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Summary Details


Query:   Sum: French section of the Handbook of the IPA
Author:  Neil Coffey
Submitter Email:  click here to access email
Linguistic LingField(s):   Applied Linguistics

Summary:   GENERAL
- -----

A couple of weeks ago, I posted a request for feedback on
a number of issues relating to the section on French in the
Handbook of the IPA. Several people have replied both with
feedback and a request for a summary, which I give below.
My thanks to all those who replied, and in particular to
the following for their very detailed responses:

{a} Roger Billerey <billerey@ucla.edu>
{b} Aurelien Max <am350@eng.cam.ac.uk>
{c} Chantal Rittaud-Hutinet <chantal.rittaud@univ-savoie.fr>
{d} Joaquim de Carvalho <jbrandao@ext.jussieu.fr>
{e} Marc Bavant <marc.bavant@tcc.thomson-csf.com>
{f} Johannes Reese <reesej@uni-muenster.de>
{g} Douglas Walker <dcwalker@ucalgary.ca>

In the summary below, letters in braces refer to respondents
who specifically advocated a particular view; note that
their absence does not necessarily mean that they uphold
a contrary view.

RESPONSES
- -------

(1) There was large, though (surprisingly?) not unanimous,
agreement that the nasalised vowel in e.g. 'matin' is
closer in timbre to [ae~] than [E~] {acdg}, though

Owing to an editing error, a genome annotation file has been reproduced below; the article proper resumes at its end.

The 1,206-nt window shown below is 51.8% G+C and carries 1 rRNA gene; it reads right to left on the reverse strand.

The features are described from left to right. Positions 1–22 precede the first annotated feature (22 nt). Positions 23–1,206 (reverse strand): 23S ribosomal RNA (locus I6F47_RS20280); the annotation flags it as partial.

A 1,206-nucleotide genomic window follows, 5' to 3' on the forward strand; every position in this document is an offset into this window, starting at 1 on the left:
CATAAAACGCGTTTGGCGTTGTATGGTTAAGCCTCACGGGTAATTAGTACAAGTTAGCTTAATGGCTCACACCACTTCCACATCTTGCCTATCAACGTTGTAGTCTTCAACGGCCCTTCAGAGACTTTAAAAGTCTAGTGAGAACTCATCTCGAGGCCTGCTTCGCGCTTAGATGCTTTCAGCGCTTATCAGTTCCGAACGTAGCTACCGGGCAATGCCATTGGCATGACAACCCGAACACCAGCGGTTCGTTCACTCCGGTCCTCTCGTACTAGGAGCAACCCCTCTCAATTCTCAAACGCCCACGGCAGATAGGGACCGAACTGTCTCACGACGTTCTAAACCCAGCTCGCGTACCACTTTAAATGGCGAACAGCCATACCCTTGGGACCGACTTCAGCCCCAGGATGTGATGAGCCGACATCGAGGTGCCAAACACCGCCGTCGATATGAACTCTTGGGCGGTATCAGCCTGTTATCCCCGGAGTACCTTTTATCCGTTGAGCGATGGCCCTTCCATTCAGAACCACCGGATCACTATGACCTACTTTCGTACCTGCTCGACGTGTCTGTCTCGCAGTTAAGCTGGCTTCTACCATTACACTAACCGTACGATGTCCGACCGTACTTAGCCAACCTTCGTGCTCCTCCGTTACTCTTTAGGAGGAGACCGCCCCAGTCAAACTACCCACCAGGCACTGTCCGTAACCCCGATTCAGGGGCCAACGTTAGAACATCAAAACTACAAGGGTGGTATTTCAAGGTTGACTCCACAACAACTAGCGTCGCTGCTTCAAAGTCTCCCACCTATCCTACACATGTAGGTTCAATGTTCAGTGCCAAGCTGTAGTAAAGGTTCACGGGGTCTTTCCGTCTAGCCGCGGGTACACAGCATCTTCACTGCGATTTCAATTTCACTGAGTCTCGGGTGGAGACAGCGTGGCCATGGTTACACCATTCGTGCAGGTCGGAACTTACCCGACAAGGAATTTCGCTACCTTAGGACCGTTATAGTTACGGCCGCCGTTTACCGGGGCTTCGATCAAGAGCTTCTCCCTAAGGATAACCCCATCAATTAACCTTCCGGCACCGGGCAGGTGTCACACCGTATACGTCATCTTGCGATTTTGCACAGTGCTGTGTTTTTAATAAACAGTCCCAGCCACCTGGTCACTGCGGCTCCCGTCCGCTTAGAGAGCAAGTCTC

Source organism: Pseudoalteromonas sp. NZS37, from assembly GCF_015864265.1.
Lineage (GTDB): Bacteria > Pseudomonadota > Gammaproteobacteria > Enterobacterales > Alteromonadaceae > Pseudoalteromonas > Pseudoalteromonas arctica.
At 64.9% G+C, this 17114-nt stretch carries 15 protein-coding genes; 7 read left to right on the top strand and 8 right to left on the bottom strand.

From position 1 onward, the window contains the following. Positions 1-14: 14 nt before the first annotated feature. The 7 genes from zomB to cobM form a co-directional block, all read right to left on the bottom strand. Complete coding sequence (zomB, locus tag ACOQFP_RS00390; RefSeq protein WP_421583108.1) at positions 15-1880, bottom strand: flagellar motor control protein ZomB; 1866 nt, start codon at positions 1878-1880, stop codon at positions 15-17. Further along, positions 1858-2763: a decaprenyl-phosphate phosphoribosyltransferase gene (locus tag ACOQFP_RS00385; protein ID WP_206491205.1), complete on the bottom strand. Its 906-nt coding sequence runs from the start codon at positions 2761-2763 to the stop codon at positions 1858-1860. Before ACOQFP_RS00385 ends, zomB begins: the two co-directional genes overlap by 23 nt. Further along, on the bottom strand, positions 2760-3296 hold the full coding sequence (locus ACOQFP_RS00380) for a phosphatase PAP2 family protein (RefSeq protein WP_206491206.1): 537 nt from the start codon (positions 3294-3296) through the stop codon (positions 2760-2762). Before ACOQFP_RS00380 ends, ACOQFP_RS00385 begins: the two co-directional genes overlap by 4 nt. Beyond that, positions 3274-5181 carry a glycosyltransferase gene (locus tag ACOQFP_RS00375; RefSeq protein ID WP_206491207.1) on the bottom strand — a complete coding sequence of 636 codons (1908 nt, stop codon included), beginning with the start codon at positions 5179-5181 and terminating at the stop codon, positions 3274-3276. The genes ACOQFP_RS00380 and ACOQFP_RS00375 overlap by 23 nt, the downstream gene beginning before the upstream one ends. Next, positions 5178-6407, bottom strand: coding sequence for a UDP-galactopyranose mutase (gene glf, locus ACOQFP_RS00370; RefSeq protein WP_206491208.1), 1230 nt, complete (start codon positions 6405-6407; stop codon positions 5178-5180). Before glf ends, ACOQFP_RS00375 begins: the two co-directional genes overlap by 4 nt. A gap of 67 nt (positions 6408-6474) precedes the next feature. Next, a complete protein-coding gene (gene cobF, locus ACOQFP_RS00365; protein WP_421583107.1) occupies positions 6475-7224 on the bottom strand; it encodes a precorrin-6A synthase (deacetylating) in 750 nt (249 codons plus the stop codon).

all comments referred to perception/formant structure
rather than articulation. One younger speaker made
the point that the tongue seemed _lower_ in the mouth
for the first vowel of 'intention' than for 'attention'
{b}; an older speaker made the point that if there
existed the word 'ettention' (with [E-]), it would
be closer to 'intention' than 'attention' {e}.

Two (non-native) respondents wondered if a [a~]/[E~]
difference in timbre might operate depending on
morphological position of the vowel {f}.

One respondent recommended Hansen (1998), referenced
below {g}. I have it on order, and will summarise
any relevant information.

As it stands, then, it seems questionable whether
the Handbook's claim that "the vowel [E~] is produced
with tongue and lip position very similar to its oral
counterpart [E]" is likely to be true for most
speakers, and even if it were, it seems unclear
whether this fact is something that represents the
way speakers perceptualise the two vowels and/or
something that should be represented in the
transcription.

(2) All those who commented specifically agreed that
the transcription of 'abeille' as [abej] is
probably simply wrong, and that [e] does not
occur in a closed syllable[1].

(3) All those who spefically commented agreed that
the second schwa in 'serait regarde' [s@R@-]
is (almost) certainly a typo {abcdeg}.

(4) Similarly for the anomolous transcription of
the [o~] vowel in 'renonca', it was attributed to
either a typo {acde} or something unknown and
at best questionable {bg}.

(5) All those who specifically commented could see
no reason for the lengthened [i] in "ils sont
tombe's" {bcefg}.

On the subject of [a], there was more diversity,
though all agreed that the transcription given
in the Handbook is probably wrong. Several
respondents argued for [aa] rather than [a:],
apparently on perceptual/articulatory rather
than purely theoretical grounds {bcef}.

FURTHER ISSUES AND RESEARCH
- -------------------------

A couple of other issues were raised in passing which
I'd like to mention here and give my opinion on.

Firstly, it has been pointed out that the transcription